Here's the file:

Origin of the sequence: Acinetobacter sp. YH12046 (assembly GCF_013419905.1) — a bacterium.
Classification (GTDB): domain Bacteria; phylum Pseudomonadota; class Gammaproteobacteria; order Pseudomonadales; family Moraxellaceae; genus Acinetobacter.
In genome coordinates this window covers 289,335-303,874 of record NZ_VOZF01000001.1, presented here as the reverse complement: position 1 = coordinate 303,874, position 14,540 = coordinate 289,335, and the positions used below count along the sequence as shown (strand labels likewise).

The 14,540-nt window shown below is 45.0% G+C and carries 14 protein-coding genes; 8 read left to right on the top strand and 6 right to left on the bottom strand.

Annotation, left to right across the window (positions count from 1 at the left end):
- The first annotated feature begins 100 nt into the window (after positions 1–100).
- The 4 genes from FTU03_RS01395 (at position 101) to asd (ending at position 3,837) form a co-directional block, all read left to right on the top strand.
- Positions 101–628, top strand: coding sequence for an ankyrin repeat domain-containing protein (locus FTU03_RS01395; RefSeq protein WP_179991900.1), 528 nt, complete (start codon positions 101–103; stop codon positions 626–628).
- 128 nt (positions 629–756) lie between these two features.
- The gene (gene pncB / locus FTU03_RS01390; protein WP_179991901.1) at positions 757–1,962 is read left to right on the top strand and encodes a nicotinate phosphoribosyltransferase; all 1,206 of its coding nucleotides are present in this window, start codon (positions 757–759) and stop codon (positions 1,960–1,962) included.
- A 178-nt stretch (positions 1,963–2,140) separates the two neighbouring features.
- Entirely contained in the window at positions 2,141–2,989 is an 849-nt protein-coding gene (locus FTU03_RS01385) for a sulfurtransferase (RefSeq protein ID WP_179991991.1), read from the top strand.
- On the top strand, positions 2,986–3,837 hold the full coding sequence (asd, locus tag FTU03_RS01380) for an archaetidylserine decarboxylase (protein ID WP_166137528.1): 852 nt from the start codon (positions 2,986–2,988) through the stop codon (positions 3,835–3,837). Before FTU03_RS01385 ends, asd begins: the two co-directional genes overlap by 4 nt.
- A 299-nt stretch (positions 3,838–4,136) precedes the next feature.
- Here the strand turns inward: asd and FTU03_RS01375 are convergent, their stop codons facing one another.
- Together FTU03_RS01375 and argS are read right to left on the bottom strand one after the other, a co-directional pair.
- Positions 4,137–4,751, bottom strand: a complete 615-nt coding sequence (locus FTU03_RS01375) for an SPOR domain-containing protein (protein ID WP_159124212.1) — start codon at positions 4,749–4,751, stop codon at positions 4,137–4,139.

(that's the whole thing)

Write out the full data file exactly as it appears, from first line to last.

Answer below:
Origin of the sequence: Acinetobacter sp. YH12046 (assembly GCF_013419905.1) — a bacterium.
Classification (GTDB): domain Bacteria; phylum Pseudomonadota; class Gammaproteobacteria; order Pseudomonadales; family Moraxellaceae; genus Acinetobacter.
In genome coordinates this window covers 289,335-303,874 of record NZ_VOZF01000001.1, presented here as the reverse complement: position 1 = coordinate 303,874, position 14,540 = coordinate 289,335, and the positions used below count along the sequence as shown (strand labels likewise).

The 14,540-nt window shown below is 45.0% G+C and carries 14 protein-coding genes; 8 read left to right on the top strand and 6 right to left on the bottom strand.

Annotation, left to right across the window (positions count from 1 at the left end):
- The first annotated feature begins 100 nt into the window (after positions 1–100).
- The 4 genes from FTU03_RS01395 (at position 101) to asd (ending at position 3,837) form a co-directional block, all read left to right on the top strand.
- Positions 101–628, top strand: coding sequence for an ankyrin repeat domain-containing protein (locus FTU03_RS01395; RefSeq protein WP_179991900.1), 528 nt, complete (start codon positions 101–103; stop codon positions 626–628).
- 128 nt (positions 629–756) lie between these two features.
- The gene (gene pncB / locus FTU03_RS01390; protein WP_179991901.1) at positions 757–1,962 is read left to right on the top strand and encodes a nicotinate phosphoribosyltransferase; all 1,206 of its coding nucleotides are present in this window, start codon (positions 757–759) and stop codon (positions 1,960–1,962) included.
- A 178-nt stretch (positions 1,963–2,140) separates the two neighbouring features.
- Entirely contained in the window at positions 2,141–2,989 is an 849-nt protein-coding gene (locus FTU03_RS01385) for a sulfurtransferase (RefSeq protein ID WP_179991991.1), read from the top strand.
- On the top strand, positions 2,986–3,837 hold the full coding sequence (asd, locus tag FTU03_RS01380) for an archaetidylserine decarboxylase (protein ID WP_166137528.1): 852 nt from the start codon (positions 2,986–2,988) through the stop codon (positions 3,835–3,837). Before FTU03_RS01385 ends, asd begins: the two co-directional genes overlap by 4 nt.
- A 299-nt stretch (positions 3,838–4,136) precedes the next feature.
- Here the strand turns inward: asd and FTU03_RS01375 are convergent, their stop codons facing one another.
- Together FTU03_RS01375 and argS are read right to left on the bottom strand one after the other, a co-directional pair.
- Positions 4,137–4,751, bottom strand: a complete 615-nt coding sequence (locus FTU03_RS01375) for an SPOR domain-containing protein (protein ID WP_159124212.1) — start codon at positions 4,749–4,751, stop codon at positions 4,137–4,139.